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Christian Yelich (OF) -- Miami Marlins (12/5/91)
A career .293 hitter with a .368 on-base percentage, Yelich, entering his fourth full season in the bigs, proved he can hit for some power last season, too, finishing with 21 dingers.
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Trea Turner (SS/OF/2B) -- Washington Nationals (6/30/93)
After his call-up at the All-Star break last season, Turner performed like a total All-Star, batting .342, swiping 33 bags and hitting 13 homers, tallying 3.5 WAR in just 73 games played. With Adam Eaton in Washington’s center field and Danny Espinosa gone, Turner will move to his natural position of shortstop for 2017.
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Xander Bogaerts (SS) -- Boston Red Sox (12/1/92)
The arrow is still pointing up for Bogaerts after 115-run, 21-homer, 89-RBI season in which he got on base at a click of .356 during an All-Star and Silver Slugger campaign. He might get a little more attention if not for another 25-and-under stud named Mookie Betts, which is a wonderful problem for the Red Sox to have.
Corey Seager (SS) -- Los Angeles Dodgers (4/27/94)
The much-hyped Seager rightfully swept the first-place vote for NL Rookie of the Year in 2016 and finished third on MVP ballots after a thoroughly dominant campaign in which he slashed .308/.365/.512 and jacked 26 home runs in a 6.1 WAR effort. He’s working through an oblique strain but should be fine for Opening Day and should only get better. Chew on that along with your Dodger Dogs, folks.
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Carlos Correa (SS) -- Houston Astros (9/22/94)
There’s so many great young shortstops in the game today that Correa took the national attention backburner in 2016 while launching 20 homers and getting on base at a .361 click. He’s so polished in the field and at the plate it’s hard to believe he’s still just 22 years old.
Noah Syndergaard (SP) -- New York Mets (8/29/92)
The Norse god of pitching, as you may have heard, put on some weight in the offseason in a bid to get stronger and more durable and fire even harder lightning bolts at his subjects. The flamethrower (with a four-pitch repertoire, including his devastating slider) has seized the role of the Mets ace. Coming off a season with 10.68 K/9 and a 2.60 ERA (2.29 FIP), there’s somehow still room for improvement -- a scary notion for NL hitters.
Francisco Lindor (SS) -- Cleveland Indians (11/14/93)
The Gold Glove-winning defensive wizard is every Indians pitcher’s dream come true, and he’s pretty solid at the dish, too. Lindor slashed .301/.358/.435 in 2016, which is great, but if his hitting ever catches up to his defense or comes close, there’s probably an MVP Award in his future.
At third or shortstop or somewhere in shallow left field, it doesn’t matter, Machado will get the ball to first with his cannon arm. After debuting at age 19, Machado is still ascending after hitting career highs in 2016 in homers (37), RBI (96) and OPS (.876), among other categories.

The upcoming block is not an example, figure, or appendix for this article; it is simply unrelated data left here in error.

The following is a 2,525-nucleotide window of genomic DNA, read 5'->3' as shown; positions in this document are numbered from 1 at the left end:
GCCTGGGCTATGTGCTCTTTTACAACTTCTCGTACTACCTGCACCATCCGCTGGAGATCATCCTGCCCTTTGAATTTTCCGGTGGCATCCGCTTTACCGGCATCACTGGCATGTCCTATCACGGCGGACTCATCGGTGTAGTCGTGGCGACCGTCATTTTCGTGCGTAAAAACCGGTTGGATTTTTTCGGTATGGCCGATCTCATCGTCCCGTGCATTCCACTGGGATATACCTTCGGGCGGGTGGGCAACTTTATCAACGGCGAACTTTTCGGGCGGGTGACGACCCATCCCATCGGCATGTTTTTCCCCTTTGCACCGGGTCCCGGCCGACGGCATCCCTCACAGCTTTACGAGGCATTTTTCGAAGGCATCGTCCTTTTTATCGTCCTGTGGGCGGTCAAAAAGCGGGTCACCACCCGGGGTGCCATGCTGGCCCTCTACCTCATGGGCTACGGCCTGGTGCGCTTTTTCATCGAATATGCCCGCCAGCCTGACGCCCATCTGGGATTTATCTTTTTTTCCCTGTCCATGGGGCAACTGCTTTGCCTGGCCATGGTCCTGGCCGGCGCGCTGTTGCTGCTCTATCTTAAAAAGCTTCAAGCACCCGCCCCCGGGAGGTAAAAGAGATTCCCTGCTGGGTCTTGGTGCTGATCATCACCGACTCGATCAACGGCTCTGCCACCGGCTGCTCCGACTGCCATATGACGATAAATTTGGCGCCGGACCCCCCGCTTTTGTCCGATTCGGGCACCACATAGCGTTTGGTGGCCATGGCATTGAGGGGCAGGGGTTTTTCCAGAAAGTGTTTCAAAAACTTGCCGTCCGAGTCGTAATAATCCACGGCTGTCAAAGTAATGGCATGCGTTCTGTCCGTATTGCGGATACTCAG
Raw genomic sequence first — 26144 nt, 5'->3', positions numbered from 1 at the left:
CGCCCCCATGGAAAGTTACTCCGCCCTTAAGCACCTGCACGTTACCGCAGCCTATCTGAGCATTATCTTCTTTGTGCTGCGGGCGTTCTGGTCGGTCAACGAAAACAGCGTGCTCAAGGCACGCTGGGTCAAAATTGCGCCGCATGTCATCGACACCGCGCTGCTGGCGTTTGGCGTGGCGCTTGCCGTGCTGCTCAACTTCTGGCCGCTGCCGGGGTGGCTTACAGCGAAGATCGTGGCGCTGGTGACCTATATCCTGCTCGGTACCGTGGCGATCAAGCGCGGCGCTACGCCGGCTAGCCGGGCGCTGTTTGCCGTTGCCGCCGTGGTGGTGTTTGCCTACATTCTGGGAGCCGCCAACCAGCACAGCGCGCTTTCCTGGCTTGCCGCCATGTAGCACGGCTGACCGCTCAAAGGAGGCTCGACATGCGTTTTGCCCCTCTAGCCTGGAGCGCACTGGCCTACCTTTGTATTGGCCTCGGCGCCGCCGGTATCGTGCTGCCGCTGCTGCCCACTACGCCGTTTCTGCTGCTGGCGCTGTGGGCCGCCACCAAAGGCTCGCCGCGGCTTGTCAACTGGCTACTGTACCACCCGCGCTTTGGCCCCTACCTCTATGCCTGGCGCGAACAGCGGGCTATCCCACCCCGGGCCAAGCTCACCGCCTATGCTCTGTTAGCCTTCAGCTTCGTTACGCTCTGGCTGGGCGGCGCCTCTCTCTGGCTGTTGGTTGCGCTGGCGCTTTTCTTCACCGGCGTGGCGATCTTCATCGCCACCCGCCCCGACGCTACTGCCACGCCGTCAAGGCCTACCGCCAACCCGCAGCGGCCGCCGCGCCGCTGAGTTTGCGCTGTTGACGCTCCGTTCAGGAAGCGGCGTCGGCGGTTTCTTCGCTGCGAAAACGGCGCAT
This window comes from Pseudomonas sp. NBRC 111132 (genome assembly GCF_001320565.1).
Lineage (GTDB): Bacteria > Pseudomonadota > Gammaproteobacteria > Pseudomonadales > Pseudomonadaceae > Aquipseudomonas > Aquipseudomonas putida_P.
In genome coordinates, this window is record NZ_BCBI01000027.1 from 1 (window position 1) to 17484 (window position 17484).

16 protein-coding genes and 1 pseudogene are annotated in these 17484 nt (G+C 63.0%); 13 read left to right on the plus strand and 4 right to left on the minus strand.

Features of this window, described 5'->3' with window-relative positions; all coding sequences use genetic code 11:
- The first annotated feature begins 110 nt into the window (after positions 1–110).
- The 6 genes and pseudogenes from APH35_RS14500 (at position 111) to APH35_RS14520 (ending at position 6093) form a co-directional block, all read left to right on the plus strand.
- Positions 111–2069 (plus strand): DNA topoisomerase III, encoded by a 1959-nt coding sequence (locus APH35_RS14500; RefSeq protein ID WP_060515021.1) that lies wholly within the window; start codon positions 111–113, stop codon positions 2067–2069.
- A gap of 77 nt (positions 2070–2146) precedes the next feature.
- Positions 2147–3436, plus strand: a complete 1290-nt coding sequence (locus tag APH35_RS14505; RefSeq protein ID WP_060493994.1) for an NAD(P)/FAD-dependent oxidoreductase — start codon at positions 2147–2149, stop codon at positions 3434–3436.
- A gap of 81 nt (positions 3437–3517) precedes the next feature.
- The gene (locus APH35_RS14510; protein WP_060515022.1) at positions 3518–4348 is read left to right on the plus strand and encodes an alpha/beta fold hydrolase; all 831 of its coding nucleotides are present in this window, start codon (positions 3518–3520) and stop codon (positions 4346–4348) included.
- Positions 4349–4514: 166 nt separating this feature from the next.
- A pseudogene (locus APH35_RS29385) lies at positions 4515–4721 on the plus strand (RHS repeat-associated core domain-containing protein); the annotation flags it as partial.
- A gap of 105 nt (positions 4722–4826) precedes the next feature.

Nolan Arenado (3B) -- Colorado Rockies (4/16/91)
Speaking of cannons, Arenado has a rocket launcher attached to his body and his bat as the NL home runs leader (tied at 42 with Bryce Harper in 2015) and total bases leader two years in a row. Some home/road splits are there, but Arenado actually hit more dingers on the road (22) in 2015 than he did at Coors (20).
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Bryce Harper (OF) -- Washington Nationals (10/16/92)
Harper’s “down” year in 2016 following an NL MVP season would mark a pretty successful campaign for most mortals (.373 OBP), but expectations are higher for Harper from baseball fans and Harper himself. His BABIP plummeted from .369 to .265 year-over-year, so some regression there and recovery from a possible shoulder injury should spell bounceback in 2017.
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Kris Bryant (3B/OF) -- Chicago Cubs (1/4/92)
For an encore, the 2015 NL Rookie Year won the 2016 NL MVP (clobbering 39 homers) and helped the long-starved Chicago Cubs win their first World Series since 1908. Okay, let’s nitpick and suggest Bryant cut down his K rate a bit, which he’s already improved, going from 199 his rookie season to 154 in 2016 in 44 more at-bats.
Mookie Betts (OF) -- Boston Red Sox (10/7/92)
Well, that was something last season. Betts nearly hit double digits in WAR (9.6) as he cranked 42 doubles, 31 homers and swiped 26 stolen bases, leading the league in total bases (359) while playing Gold Glove defense in right field. He’s a special player.
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Mike Trout (OF) -- Los Angeles Angels (8/7/91)
Yeah, it’s hard to believe Trout is still just 25. The phenom made his debut in 2011 at age 19 and then won AL Rookie of the Year in 2012 and AL MVP in 2014 and 2016 (finishing second in the MVP voting in the odd years, meaning … Mookie Betts will win the MVP this season and Trout will finish second?). He’s a model of consistency and excellence, and it would be really nice if the Angels could field a postseason contender around him so baseball fans could see Trout in October again (2014).